• Although there are multiple takes on the global economic outlook, there is a single determining factor upon which that outlook hinges: the world suffers from over-indebtedness and needs to cure its addiction to credit. According to a recent McKinsey report, global debt has increased by $56tr since 2007, far outpacing economic growth. With very few exceptions, leverage has increased around the world: total global debt now amounts to 286% of global GDP, versus 269% on the eve of the great recession.
  • There is a fixation with the level of indebtedness, but when assessing debt vulnerability, it is the rate of change that matters the most. On this scale, China appears as one of the most vulnerable countries. Its ratios of corporate and private debts to GDP have risen by an astonishing 70 percentage points between 2007 and 2014.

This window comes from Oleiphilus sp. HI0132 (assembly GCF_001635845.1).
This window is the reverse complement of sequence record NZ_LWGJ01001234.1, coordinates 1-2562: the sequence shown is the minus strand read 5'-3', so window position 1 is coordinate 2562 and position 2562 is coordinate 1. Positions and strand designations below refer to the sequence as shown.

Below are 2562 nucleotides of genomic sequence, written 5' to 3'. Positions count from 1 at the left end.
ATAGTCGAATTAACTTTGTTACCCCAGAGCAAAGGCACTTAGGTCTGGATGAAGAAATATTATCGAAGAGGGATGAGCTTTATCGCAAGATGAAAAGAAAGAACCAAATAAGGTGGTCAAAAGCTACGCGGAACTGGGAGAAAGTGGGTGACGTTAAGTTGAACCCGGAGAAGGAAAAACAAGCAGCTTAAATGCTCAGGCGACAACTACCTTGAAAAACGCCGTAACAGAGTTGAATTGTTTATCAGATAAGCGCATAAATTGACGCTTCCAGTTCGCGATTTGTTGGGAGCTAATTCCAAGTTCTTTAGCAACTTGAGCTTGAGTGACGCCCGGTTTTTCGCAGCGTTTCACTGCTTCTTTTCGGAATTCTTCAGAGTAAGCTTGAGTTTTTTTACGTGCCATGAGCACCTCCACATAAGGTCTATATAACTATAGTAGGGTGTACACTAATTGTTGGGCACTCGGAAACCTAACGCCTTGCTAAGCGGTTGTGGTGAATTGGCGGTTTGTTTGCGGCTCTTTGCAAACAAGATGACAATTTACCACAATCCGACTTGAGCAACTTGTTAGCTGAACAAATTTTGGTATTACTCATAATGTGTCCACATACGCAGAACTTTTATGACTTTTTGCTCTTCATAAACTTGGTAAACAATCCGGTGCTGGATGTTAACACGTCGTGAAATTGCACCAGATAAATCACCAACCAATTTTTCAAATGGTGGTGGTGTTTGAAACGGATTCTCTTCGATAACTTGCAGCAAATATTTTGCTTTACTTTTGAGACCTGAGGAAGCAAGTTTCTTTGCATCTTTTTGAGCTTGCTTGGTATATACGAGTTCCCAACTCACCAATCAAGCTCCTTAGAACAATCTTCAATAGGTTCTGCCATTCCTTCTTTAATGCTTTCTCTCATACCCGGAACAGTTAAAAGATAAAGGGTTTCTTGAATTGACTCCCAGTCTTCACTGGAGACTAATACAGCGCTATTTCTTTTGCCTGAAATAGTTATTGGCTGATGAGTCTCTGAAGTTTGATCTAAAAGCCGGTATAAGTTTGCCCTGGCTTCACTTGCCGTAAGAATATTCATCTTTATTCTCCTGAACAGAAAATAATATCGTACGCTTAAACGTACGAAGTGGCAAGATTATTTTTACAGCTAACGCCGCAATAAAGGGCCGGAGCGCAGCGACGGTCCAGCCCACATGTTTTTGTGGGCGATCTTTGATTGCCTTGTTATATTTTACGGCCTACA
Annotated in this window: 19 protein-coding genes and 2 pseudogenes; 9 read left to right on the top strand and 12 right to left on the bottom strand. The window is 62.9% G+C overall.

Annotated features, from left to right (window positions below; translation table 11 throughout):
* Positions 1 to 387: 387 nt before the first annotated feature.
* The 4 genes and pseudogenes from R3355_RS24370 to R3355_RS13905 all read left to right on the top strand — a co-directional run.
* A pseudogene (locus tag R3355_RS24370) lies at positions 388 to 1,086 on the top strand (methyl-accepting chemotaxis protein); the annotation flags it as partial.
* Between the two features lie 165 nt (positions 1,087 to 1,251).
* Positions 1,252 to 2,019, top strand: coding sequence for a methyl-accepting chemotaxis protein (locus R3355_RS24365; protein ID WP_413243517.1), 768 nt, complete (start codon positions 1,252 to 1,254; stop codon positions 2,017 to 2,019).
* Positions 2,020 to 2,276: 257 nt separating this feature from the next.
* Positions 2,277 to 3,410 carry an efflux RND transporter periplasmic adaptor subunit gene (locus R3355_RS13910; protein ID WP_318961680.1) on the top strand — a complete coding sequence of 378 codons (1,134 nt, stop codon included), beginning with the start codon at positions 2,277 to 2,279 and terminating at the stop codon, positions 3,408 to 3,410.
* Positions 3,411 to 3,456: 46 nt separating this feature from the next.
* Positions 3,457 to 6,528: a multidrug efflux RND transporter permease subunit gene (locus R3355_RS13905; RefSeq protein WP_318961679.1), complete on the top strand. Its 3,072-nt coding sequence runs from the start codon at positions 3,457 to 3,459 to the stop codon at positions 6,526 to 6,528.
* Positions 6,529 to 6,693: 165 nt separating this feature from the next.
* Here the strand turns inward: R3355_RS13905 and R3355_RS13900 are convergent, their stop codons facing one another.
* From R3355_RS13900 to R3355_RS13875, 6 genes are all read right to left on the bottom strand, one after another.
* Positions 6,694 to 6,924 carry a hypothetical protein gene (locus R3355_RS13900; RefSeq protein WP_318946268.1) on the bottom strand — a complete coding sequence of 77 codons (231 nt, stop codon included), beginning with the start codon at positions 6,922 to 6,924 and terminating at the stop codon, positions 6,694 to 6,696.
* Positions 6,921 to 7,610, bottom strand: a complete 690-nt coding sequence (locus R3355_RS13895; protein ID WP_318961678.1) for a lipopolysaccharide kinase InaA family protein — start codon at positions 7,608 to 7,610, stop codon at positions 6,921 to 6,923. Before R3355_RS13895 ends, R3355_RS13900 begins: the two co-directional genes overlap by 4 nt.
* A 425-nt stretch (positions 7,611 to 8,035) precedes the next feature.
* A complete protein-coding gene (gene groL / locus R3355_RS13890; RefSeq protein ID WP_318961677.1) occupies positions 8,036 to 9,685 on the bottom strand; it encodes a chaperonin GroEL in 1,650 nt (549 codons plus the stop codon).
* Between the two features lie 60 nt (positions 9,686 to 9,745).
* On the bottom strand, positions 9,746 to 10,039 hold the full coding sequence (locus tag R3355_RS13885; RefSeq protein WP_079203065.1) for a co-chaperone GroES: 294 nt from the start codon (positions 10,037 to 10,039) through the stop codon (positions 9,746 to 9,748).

• On the upside, there is evidence that the reflationary effect of lower oil prices is starting to work in energy-importing countries. In particular, consumers in the Eurozone (EZ) are spending more, not deferring purchases, as would be expected in deflationary conditions. The EZ is technically in deflation, but the dreaded deflationary mind-set has not yet kicked in.


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